Because vocational education lacked the rigour students need and the responsiveness employers demand, we asked Alison to review vocational qualifications and entrepreneur Doug Richard to look into apprenticeships.

Thanks to their hard work, we’re now delivering the most important reforms to vocational education since 1944.

Poor quality vocational qualifications - those not valued by employers or universities - are being removed from league tables altogether.

From this year, the only courses which will count in 14 to 16 league tables are those that are high quality, rigorous and proven to support progression.

New qualifications meeting these higher standards are being developed by awarding organisations in particularly sought-after sectors like engineering and construction.

And from September this year, new Tech Levels will provide a high-quality vocational alternative to A levels - each endorsed by professional associations or employers.

Along with a high-level maths qualification and an extended project, Tech Levels will count towards the Technical Baccalaureate, or TechBacc - an ambitious new benchmark for the most talented students.

Rigour in apprenticeships

We are also fundamentally reforming apprenticeships.

Your own figures show that the 53 accredited chambers of commerce delivered 3,476 apprenticeships and brokered a further 868.

That’s fantastic. But it doesn’t begin to meet the demand for high-quality apprenticeships.

I can understand why - in the past - bureaucracy put some of you off.

So we have tackled the bureaucracy. We’ve made it clear that employing an apprentice brings with it no additional requirements in terms of health and safety or wages than employing any other employee.

We have extended the apprenticeship grant for employers to support small firms making the commitment to recruit and train young apprentices - providing £85m in 2014 to 2015 and 2015 to 2016.

And we continue to improve the National Apprenticeship Service’s online vacancy system and small business support team - all designed to help cut bureaucracy and make the system easier for business.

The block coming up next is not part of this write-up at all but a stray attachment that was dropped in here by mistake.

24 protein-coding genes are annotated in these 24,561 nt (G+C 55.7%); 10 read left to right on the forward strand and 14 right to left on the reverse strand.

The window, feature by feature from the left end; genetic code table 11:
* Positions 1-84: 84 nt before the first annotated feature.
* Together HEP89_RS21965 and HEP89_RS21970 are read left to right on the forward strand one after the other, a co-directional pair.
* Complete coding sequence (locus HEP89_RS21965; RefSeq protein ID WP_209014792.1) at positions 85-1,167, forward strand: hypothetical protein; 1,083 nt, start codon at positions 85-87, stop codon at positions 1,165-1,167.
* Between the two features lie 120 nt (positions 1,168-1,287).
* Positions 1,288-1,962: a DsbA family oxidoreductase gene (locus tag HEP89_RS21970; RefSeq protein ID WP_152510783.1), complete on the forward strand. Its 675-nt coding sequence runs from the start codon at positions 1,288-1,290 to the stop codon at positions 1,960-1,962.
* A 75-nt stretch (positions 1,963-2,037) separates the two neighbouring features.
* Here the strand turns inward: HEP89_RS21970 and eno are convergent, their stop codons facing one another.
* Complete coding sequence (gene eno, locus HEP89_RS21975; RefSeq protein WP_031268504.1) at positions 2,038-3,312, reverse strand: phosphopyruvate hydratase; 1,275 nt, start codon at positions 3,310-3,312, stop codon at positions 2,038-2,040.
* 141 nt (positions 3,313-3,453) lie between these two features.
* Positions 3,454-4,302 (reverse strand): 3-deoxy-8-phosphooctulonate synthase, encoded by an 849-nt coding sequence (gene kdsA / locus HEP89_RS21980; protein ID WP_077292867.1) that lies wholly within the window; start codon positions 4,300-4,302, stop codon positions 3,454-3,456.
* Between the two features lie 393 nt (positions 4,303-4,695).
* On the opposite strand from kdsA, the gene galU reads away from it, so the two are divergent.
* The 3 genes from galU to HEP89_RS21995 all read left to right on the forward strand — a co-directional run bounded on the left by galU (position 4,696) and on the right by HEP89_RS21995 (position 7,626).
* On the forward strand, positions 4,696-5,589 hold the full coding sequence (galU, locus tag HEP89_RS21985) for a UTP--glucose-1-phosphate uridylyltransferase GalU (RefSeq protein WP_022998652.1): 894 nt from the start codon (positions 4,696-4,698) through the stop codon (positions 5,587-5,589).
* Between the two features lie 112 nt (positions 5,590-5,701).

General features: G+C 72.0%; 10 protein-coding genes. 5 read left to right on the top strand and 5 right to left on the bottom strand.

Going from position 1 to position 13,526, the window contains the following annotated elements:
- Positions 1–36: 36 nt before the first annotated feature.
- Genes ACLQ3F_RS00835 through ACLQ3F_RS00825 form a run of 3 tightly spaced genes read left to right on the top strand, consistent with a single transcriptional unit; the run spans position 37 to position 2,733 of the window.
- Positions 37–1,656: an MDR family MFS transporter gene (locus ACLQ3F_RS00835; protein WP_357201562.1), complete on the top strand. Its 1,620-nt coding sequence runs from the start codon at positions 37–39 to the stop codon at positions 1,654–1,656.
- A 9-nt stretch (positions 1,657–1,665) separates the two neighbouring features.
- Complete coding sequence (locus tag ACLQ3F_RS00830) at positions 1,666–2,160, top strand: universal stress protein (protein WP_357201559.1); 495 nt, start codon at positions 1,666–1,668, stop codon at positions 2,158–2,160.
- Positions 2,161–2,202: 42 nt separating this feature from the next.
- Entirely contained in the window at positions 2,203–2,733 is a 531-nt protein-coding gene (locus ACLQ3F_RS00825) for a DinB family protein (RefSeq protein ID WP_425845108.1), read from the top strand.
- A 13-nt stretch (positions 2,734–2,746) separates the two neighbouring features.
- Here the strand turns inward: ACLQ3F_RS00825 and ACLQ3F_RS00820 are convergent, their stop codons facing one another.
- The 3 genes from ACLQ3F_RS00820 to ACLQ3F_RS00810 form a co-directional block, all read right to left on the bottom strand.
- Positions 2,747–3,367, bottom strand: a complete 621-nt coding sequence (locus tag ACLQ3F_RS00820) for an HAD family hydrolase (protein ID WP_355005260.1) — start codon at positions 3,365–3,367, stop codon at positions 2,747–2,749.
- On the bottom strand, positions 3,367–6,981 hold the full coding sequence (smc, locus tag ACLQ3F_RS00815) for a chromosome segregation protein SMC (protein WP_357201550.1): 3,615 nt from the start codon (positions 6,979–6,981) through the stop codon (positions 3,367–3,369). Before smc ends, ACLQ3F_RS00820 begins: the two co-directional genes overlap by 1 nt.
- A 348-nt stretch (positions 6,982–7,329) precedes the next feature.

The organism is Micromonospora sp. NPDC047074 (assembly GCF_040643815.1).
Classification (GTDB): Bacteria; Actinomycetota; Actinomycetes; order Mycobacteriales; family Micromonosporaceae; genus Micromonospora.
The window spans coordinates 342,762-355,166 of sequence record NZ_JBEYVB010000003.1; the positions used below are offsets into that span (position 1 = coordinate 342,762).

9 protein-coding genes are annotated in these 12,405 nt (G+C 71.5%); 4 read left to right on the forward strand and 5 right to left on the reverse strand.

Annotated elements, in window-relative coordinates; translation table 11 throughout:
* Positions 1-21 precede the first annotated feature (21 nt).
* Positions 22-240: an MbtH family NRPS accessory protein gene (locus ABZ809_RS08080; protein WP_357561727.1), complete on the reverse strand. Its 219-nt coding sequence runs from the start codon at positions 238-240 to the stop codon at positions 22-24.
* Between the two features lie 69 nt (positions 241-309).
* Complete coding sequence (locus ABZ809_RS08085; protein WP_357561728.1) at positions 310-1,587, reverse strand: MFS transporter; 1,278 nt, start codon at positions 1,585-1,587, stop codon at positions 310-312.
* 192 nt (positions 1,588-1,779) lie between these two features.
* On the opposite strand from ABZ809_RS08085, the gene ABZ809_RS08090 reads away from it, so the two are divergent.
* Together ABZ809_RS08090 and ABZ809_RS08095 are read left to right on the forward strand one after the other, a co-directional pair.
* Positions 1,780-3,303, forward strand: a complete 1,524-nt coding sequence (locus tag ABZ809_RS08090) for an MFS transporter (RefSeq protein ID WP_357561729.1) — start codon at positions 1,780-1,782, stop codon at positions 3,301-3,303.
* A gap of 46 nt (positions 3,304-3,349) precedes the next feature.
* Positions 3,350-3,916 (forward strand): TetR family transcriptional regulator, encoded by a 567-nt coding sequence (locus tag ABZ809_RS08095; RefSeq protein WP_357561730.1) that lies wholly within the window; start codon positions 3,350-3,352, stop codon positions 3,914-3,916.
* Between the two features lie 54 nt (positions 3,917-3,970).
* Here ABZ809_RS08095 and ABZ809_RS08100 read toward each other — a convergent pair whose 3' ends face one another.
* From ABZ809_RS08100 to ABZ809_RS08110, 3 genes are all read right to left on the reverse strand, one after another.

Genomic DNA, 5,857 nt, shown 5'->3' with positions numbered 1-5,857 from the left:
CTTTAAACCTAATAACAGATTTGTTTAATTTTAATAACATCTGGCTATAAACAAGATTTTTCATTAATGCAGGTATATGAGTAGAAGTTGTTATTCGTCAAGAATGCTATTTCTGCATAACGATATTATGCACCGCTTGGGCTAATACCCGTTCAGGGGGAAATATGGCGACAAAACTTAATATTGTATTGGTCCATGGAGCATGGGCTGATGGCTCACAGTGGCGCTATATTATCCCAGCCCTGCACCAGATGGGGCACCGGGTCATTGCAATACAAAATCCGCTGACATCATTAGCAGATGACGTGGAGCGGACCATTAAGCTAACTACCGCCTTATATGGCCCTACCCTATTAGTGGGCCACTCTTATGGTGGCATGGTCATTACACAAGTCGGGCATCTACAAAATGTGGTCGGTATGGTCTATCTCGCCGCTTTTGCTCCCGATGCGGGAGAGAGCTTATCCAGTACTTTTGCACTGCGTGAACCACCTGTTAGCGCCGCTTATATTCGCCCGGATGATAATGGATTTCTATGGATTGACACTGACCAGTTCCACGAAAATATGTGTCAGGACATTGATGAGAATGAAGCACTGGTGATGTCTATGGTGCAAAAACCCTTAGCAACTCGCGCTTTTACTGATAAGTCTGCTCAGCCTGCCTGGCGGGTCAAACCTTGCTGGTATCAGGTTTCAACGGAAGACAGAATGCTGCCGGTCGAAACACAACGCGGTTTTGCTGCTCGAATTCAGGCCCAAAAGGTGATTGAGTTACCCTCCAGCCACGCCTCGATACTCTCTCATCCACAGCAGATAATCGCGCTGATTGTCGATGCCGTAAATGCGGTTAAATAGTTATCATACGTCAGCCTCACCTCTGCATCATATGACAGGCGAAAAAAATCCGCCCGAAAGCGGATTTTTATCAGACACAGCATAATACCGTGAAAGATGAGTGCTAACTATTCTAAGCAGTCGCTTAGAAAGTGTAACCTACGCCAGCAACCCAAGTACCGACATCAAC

I can also appreciate that in the past, apprenticeship frameworks were designed to fit the needs of politicians and bureaucrats not employers.

So we are now ensuring that every new apprenticeship reflects the needs of business.

So-called ‘short duration’ apprenticeships have been stripped out, and poor-quality training has been removed; all apprenticeships are now real jobs, with more stretching qualifications in English and maths.

Old-style apprenticeship frameworks - long, complicated masterpieces of Sir-Humphrey-speak, scattered with ‘pathways’ and ‘personal learning and thinking skills’, listing every possible task and qualification apprentices could and should cover - are being replaced by new standards designed by employers, our trailblazers.

These trailblazers will publish new apprenticeship standards conceived, designed, created, tested and approved by employers.

Four hundred employers are now involved as trailblazers, including BAE, the National Grid, Cisco, Jaguar Land Rover, Nestlé, GlaxoSmithKline, Balfour Beatty and Santander - as well as, just as importantly, many of the small companies in their supply chains.

These trailblazers will publish new apprenticeship standards - short and simple, setting out exactly what it means to be fully competent, and how competency should be assessed - in a way that works for business, as well as for young people.

That means there is now no excuse for employers not to offer apprenticeships.

It’s our shared responsibility to ensure this country is both socially just and economically efficient - and it’s the best way I know of making sure you have the skilled workers you need to win in the global race.

Now is the time for a new level of ambition

The reforms we’ve introduced - to schools and apprenticeships - are raising standards and extending opportunity.